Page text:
A collection of short stories and journalistic commentaries depicting my simple life
and how I fit in with the modern day universe of our times


For the first dozen or so years that I held a driving licence, I owned nothing but wrecks. I was 30 years old before I ever paid more than £500 for a car. And I became quite well known for the cosmetic appearance of my cars. If someone was having trouble explaining who I was, they’d say something like…

“You know who I mean… he drives that white Beetle with the exhaust hanging off that looks like it’s been peppered with a shotgun.”

And immediately a connection would be made…

“Oh I know him…”, they’d say “used to have that bright purple Cortina with the bumpers missing.”

So imagine how exciting it was for me when my boss at the time let me drive his brand new Jaguar XJ6. Several things struck me about the car, compared to what I’d been used to. All the doors actually opened for a start. So there was no need for the passenger to risk a nasty internal injury scrambling over the gear stick. And all the panels were the same colour too. There was nothing on the car that had previously been part of another car that had died or crashed into a lamppost…

And the really exciting thing was that it had an on-board computer too. Now this was the first time, I’d ever seen a computer which measured fuel consumption – not just average fuel consumption, but ‘instant’ fuel consumption at any one moment in time.

I was shocked by what it told me...

You see, I already had a rough idea what the average fuel consumption for that car would be (measure in lamp posts per gallon), but what I didn’t realise at all, until then, was what really burned up the petrol like there was no tomorrow. In my simple brain, I’d equated high consumption with ‘going fast’, but that wasn’t it at all.

No, what really caused the fuel needle to lurch to the left was rapid acceleration… and changing from one speed to another.

Once you got up to speed, maintaining it was a comparatively frugal exercise… but getting there in the first place… that took a nell of a lot of energy.

I should have already known this of course. Firstly because I’d endured Mr Jenner’s painstaking explanation of Newton’s laws of motion during O’ Level Physics, and secondly, because I had a fair amount of experience of the energy required to push start a broken down vehicle. I think this is something young people often miss out on today. It’s probably becoming a dying skill.

Getting the thing moving is obviously the hard bit. Once it’s under way and up to speed, the burning in your thighs and lungs subsides a bit and then you're cruising. It takes a lot less energy to maintain the momentum, than it does to build it.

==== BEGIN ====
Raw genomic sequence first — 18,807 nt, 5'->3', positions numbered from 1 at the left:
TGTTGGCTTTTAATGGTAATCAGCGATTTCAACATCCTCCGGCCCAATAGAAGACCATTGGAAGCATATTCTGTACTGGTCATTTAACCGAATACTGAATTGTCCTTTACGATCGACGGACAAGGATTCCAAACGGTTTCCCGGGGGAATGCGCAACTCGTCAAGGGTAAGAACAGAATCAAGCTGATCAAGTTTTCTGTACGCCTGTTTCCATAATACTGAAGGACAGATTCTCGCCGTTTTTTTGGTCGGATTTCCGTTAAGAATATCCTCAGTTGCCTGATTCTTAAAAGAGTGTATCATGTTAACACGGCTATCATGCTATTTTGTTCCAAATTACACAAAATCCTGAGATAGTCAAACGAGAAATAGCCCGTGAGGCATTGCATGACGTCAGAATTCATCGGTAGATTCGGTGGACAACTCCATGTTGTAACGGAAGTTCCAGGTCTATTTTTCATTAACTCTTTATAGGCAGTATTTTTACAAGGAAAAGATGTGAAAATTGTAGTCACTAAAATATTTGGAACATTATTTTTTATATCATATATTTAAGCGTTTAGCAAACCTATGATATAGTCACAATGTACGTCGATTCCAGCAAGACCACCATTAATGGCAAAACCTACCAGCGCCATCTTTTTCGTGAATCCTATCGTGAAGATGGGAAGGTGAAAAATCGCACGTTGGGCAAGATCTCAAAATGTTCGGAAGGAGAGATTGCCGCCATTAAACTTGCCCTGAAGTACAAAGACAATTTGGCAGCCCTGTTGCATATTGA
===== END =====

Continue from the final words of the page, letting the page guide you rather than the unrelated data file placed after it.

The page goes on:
I’m sure you can see where this is heading…

Back at work, when I was trying to get various projects and businesses off the ground in the early days, it was always a bit of a struggle. I’d look at other people operating in the same field and they didn’t seem to be struggling like I ever was. It seemed easy for them. And yet when I analysed what they were doing, I just couldn’t work out what they had that I didn’t. It’s only with the benefit of hindsight that it eventually became clear.

What they had was momentum.

Whilst I was in an intense ‘acceleration’ period, and hence using an awful lot of energy, they had reached cruising speed and the energy requirements for them were not so great. They were running along with the car already moving, while I was still trying to get it away from the mark.

I think this explains why so many people get disheartened and give up in the early stages of a business or money making project. I hear from people on a regular basis who are not progressing as quickly as they’d like to. They see others, seemingly making great strides in an effortless manner, and think they must be missing a vital ingredient - one of the secret keys to success.

In truth, all they’re really missing is some momentum. The good news though is that anyone can build it – in time. The bad news is that you can’t just ‘magic’ it up.

Here’s the thing though - once you’ve actually built momentum, the effort reward relationship is reversed. Whilst you’re building it, you put more in than you get out. Once you’re maintaining it, you get more out than you put in.

The sad thing is that the great majority of people give up before the transition – disillusioned and confused – just at the point that the wheels are about to really start turning.

If any of this is relevant to your situation right now, a spot of objective analysis is all that is needed. Is there really anything wrong with your business – or is it just a case of waiting for the momentum to take hold.

Only you can know for sure, so please be prepared to check it out before handing in the towel.

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Its my own fault really, its all about what I see in the world, and how it all translates for me.

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